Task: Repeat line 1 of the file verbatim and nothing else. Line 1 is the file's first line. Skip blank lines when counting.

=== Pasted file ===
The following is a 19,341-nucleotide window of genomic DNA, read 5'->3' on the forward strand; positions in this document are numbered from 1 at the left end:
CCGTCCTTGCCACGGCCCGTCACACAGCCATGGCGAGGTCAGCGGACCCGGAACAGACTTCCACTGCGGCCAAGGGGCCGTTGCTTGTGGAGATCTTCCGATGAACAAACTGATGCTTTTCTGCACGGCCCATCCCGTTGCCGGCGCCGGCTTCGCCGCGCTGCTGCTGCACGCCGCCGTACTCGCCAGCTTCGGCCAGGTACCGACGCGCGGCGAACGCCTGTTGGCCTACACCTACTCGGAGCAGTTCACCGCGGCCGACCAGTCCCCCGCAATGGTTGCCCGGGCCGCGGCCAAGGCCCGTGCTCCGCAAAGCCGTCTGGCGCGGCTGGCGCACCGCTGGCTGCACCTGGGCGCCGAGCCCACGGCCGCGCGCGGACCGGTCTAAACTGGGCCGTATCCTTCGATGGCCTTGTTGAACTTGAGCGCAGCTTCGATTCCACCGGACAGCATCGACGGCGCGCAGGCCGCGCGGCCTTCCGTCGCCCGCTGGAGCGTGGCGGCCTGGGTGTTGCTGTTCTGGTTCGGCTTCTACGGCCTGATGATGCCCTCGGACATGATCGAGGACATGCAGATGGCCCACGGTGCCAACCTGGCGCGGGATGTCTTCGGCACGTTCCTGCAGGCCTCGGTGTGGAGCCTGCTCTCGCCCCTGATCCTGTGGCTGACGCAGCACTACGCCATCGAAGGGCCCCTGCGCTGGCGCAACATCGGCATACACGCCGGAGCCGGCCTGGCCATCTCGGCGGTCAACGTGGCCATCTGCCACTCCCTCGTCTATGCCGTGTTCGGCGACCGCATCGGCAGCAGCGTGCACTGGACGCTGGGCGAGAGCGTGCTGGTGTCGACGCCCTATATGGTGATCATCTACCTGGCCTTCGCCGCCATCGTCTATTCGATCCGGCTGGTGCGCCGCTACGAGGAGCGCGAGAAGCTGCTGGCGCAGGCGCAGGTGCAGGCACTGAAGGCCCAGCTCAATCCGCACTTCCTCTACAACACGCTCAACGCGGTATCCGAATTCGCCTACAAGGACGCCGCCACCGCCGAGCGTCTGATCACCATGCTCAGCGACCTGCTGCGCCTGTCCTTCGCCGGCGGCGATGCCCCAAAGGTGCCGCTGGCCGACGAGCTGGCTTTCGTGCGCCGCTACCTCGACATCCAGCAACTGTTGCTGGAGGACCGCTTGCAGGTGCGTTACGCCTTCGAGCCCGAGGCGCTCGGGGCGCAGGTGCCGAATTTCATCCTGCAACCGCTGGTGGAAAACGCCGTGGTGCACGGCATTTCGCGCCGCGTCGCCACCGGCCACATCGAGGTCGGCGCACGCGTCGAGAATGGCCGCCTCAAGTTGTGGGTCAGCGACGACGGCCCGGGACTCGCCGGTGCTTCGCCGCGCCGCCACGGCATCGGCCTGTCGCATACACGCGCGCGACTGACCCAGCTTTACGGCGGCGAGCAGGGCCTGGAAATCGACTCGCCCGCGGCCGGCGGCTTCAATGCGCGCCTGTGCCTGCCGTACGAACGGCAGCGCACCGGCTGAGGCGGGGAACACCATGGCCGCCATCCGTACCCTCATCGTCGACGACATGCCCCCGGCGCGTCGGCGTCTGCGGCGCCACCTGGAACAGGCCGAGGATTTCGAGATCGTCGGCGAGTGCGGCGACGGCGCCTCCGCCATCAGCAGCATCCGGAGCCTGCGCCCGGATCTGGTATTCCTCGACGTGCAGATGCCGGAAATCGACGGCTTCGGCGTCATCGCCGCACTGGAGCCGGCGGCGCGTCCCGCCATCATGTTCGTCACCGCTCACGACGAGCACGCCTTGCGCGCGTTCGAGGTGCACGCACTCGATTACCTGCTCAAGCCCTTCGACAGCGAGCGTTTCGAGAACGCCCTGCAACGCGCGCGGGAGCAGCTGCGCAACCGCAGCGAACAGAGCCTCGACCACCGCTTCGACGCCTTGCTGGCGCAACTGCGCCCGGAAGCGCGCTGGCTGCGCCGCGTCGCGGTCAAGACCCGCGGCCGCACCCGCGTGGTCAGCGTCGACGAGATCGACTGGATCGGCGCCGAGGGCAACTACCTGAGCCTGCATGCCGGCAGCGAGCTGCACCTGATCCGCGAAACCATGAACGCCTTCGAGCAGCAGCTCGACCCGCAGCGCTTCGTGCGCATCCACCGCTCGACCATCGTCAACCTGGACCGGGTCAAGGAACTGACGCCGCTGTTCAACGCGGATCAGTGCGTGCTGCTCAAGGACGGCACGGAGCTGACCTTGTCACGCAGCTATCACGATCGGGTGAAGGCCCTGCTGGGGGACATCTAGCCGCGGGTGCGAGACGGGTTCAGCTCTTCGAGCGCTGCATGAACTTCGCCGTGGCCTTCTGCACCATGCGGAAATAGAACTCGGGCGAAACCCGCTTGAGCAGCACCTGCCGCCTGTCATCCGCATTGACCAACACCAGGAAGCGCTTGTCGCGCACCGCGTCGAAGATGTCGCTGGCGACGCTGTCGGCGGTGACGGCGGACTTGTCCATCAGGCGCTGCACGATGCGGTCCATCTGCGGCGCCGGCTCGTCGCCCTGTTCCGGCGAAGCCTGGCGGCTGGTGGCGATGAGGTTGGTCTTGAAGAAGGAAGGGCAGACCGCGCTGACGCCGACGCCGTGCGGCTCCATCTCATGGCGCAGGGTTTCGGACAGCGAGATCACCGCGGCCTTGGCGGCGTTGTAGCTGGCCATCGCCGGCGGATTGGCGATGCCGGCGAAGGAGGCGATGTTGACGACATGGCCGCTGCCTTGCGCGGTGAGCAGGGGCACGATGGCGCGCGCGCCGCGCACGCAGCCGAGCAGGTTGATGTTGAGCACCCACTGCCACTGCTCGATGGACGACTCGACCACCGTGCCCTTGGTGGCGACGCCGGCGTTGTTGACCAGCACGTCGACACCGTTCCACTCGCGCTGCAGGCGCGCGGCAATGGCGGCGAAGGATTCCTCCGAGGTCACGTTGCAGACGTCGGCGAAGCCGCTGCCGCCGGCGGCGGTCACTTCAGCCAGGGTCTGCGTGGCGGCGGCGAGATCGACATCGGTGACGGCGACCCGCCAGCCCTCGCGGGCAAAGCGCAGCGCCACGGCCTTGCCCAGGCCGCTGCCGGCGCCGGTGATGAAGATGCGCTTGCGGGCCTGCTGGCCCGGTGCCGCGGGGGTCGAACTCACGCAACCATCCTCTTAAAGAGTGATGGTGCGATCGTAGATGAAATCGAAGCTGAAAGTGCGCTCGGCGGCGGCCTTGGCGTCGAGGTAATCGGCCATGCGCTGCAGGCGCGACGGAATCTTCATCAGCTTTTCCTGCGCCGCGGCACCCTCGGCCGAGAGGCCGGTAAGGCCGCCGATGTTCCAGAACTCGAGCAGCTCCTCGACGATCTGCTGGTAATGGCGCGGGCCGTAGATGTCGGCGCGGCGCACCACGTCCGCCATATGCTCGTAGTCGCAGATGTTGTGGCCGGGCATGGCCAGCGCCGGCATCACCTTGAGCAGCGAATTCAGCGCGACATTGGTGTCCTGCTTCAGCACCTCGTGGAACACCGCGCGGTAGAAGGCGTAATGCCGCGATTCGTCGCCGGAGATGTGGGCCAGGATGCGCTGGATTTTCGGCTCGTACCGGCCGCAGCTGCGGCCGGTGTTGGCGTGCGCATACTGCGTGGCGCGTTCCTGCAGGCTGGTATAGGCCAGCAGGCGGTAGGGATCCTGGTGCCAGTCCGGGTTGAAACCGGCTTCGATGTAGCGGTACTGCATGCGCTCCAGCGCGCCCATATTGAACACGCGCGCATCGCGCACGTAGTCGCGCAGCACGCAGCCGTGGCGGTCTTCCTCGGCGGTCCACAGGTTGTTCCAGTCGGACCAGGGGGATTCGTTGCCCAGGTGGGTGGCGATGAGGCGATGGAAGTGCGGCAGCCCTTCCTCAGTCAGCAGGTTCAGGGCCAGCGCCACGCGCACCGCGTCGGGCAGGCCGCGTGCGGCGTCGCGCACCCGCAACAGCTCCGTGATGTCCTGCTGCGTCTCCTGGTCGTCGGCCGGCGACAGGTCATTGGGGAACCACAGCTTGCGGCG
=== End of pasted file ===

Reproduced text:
The following is a 19,341-nucleotide window of genomic DNA, read 5'->3' on the forward strand; positions in this document are numbered from 1 at the left end: